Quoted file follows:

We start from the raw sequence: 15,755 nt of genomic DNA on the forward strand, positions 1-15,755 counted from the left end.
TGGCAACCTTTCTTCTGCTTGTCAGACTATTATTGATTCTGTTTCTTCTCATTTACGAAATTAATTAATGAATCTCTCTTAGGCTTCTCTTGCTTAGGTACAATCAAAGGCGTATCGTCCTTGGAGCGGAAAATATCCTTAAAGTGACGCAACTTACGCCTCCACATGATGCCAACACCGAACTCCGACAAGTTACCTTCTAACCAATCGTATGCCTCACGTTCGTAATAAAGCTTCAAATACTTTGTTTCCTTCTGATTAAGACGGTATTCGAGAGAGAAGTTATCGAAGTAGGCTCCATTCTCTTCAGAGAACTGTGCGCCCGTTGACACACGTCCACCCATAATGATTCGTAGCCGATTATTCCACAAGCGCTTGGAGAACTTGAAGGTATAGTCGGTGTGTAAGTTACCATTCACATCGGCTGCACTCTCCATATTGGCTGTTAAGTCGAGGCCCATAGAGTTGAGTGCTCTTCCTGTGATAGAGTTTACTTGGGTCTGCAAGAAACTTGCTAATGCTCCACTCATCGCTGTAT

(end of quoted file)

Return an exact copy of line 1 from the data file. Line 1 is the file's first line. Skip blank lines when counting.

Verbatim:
We start from the raw sequence: 15,755 nt of genomic DNA on the forward strand, positions 1-15,755 counted from the left end.